At first glance, it is perhaps not surprising that the Canadian public is increasingly skeptical of cooperating with the United States. In several highly sensitive incidents, the Canadian government moved in an opposite direction from the United States. In 2003 Canada made the decision not to send troops to Iraq as part of an allied coalition and in 2013 the Harper government pulled Canadian forces out of Afghanistan earlier than the US expected. Within NATO, Canadian defense contributions have fallen below the agreed upon 2 percent of GDP, a point of contention between US and Canadian defense planners. Whether public opinion is leading government decisions or the reverse there are plenty of examples in which the two countries are moving in opposite directions. But, at the same time a September 2014 NANOS poll showed 53% of Canadians say they approve of sending Canadian troops to the Middle East to help stop Islamic extremists in Iraq or Syria as part of a NATO military force (43% disapprove). What is going on?
Rather than a relationship adrift, it is perhaps better to characterize the publics as war weary and discriminating when it comes to the use of military force. For example, the authors of the Globe and Mail piece focused on decreasing support in Canada for closer cooperation on antiterrorism measures. From 2005 to today, Canadian support for closer cooperation on anti-terrorism measures dropped 16 percentage points from 73% to 57%. But the authors overlooked the fact that there has been a steady and parallel decline in both the United States and Canada for such measures, and this probably says more about declining fears of terrorism than it does about US-Canada relations. From 2005 to today, Americans support for closer cooperation on anti-terrorism measures dropped more than 14 percentage points from 86% to 72%, very similar to the drop in Canadian public support.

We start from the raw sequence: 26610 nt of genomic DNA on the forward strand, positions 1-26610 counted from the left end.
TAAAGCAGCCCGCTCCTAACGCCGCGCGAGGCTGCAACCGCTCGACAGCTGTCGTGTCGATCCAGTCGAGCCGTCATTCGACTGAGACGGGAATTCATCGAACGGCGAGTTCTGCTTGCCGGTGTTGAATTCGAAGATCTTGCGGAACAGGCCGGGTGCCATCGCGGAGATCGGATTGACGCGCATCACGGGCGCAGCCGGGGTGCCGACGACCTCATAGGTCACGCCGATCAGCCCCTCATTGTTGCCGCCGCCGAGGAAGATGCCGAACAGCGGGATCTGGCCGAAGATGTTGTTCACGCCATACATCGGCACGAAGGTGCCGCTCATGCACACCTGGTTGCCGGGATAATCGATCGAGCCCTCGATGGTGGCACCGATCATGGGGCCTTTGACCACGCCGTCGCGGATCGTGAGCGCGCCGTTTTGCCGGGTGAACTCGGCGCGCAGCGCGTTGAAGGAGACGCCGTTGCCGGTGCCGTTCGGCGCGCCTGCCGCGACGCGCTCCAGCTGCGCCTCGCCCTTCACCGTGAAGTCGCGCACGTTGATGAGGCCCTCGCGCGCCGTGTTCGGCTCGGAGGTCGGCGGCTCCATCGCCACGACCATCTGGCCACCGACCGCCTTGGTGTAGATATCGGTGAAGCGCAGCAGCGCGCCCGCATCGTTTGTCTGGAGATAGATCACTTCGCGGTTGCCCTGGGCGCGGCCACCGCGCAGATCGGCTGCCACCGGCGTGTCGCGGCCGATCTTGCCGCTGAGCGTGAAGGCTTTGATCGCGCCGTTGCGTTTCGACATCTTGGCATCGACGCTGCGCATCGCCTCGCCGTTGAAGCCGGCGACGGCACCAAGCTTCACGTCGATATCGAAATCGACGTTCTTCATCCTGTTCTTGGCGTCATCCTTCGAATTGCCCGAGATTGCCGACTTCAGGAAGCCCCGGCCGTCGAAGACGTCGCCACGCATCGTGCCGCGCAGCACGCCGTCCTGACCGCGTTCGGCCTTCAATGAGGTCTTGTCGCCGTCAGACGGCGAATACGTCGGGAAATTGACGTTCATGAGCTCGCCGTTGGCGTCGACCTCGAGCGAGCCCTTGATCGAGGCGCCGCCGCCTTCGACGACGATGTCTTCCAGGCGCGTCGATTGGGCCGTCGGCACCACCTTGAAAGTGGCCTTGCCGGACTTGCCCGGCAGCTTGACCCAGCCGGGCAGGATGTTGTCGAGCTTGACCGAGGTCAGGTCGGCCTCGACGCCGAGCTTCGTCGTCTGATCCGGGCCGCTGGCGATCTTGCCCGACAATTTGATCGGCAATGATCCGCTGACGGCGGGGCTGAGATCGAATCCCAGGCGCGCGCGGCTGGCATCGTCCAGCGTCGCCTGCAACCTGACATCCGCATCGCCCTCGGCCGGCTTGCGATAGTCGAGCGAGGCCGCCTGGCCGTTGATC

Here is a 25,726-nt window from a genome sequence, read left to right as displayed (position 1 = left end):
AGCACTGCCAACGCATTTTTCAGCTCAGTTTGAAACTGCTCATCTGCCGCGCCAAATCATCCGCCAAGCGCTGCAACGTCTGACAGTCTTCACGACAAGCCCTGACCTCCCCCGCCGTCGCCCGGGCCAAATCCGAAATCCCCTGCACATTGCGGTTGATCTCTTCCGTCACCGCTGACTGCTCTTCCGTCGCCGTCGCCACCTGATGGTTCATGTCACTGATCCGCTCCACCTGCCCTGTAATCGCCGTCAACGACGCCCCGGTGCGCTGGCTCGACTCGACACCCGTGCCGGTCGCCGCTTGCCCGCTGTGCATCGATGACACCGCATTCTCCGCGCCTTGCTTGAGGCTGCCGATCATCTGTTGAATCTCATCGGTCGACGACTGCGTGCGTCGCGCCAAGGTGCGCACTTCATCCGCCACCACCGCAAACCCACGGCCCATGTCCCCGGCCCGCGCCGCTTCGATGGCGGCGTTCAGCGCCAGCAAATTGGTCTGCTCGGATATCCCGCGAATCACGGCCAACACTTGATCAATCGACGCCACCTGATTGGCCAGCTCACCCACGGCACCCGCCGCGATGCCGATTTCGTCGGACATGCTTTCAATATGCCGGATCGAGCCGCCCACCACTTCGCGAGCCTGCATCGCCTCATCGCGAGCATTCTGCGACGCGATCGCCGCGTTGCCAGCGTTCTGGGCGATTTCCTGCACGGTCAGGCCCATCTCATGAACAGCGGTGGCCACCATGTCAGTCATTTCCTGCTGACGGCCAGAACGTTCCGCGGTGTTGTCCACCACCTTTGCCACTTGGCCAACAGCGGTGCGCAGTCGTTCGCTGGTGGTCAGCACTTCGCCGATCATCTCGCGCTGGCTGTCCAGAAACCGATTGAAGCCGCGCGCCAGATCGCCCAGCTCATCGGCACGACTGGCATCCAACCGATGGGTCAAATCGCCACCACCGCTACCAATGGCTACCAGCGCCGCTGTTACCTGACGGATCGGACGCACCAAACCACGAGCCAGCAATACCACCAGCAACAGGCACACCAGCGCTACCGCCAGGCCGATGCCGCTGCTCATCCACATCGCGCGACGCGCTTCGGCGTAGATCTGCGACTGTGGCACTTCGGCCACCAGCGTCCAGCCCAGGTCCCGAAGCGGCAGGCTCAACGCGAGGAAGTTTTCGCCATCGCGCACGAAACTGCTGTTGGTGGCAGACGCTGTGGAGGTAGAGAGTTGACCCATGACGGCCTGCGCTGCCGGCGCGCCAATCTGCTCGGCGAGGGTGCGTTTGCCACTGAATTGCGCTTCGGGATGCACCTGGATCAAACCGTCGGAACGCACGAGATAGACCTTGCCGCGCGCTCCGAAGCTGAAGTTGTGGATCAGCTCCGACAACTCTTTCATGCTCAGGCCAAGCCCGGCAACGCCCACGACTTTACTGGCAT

Our own Chicago Council Survey data found similar results. Just after the September 11 attacks in the United States, nine in ten Americans said that international terrorism was a critical threat and should be a top goal for US foreign policy. But concern over terrorism has abated since then, steadily decreasing over time, with only a modest uptick after October's ISIS beheadings. (Canada may experience a similar but temporary uptick in the wake of last month’s attack on the Parliament.)
In fact, one of the most striking finding of the Council's 2014 biennial survey of how Americans think about foreign policy is that since 1974, Americans have consistently expressed reluctance to use military force to solve international problems, especially when doing so involves putting “boots on the ground.” This is true unless they feel directly threatened, if they expect the response to be relatively low cost and low risk, or in case of a humanitarian disaster. For most international problems, our survey shows that American’s are looking to nonmilitary responses to security threats. This accords with Nanos’ survey data although suggests a different rationale for it.
Is is therefore not surprising to us that the same NANOS/UB poll shows that large majorities of Canadians (75%) and Americans (84%) still support working together “to develop an integrated energy policy to remove any dependence on Middle East oil.” Business and trade links are also strong among public. An October 2013 EKOS poll showed that majorities of both Canadians (80%) and Americans (65%) agree that there should be free trade in the US, Canada and Mexico.